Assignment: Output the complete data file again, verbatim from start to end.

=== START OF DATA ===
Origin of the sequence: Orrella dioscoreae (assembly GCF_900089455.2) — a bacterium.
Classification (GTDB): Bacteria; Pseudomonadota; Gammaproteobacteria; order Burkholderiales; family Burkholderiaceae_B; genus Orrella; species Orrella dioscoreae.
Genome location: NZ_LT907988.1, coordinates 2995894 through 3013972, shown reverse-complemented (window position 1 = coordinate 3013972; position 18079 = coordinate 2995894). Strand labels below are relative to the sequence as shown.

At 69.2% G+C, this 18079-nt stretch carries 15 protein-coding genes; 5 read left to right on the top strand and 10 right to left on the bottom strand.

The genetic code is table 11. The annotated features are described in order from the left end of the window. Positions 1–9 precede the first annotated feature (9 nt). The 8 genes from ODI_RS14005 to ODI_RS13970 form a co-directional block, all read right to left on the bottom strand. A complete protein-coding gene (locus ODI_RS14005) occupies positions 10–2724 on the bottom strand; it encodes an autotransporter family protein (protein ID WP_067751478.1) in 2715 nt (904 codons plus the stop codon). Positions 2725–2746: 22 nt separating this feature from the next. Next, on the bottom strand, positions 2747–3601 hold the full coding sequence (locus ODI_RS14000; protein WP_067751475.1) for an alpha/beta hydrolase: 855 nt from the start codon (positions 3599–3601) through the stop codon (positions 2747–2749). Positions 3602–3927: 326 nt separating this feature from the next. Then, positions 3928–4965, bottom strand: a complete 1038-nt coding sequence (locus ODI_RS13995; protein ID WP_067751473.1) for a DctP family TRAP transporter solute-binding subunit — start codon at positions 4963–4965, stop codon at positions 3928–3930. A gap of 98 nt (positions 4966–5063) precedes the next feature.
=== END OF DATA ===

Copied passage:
Origin of the sequence: Orrella dioscoreae (assembly GCF_900089455.2) — a bacterium.
Classification (GTDB): Bacteria; Pseudomonadota; Gammaproteobacteria; order Burkholderiales; family Burkholderiaceae_B; genus Orrella; species Orrella dioscoreae.
Genome location: NZ_LT907988.1, coordinates 2995894 through 3013972, shown reverse-complemented (window position 1 = coordinate 3013972; position 18079 = coordinate 2995894). Strand labels below are relative to the sequence as shown.

At 69.2% G+C, this 18079-nt stretch carries 15 protein-coding genes; 5 read left to right on the top strand and 10 right to left on the bottom strand.

The genetic code is table 11. The annotated features are described in order from the left end of the window. Positions 1–9 precede the first annotated feature (9 nt). The 8 genes from ODI_RS14005 to ODI_RS13970 form a co-directional block, all read right to left on the bottom strand. A complete protein-coding gene (locus ODI_RS14005) occupies positions 10–2724 on the bottom strand; it encodes an autotransporter family protein (protein ID WP_067751478.1) in 2715 nt (904 codons plus the stop codon). Positions 2725–2746: 22 nt separating this feature from the next. Next, on the bottom strand, positions 2747–3601 hold the full coding sequence (locus ODI_RS14000; protein WP_067751475.1) for an alpha/beta hydrolase: 855 nt from the start codon (positions 3599–3601) through the stop codon (positions 2747–2749). Positions 3602–3927: 326 nt separating this feature from the next. Then, positions 3928–4965, bottom strand: a complete 1038-nt coding sequence (locus ODI_RS13995; protein ID WP_067751473.1) for a DctP family TRAP transporter solute-binding subunit — start codon at positions 4963–4965, stop codon at positions 3928–3930. A gap of 98 nt (positions 4966–5063) precedes the next feature.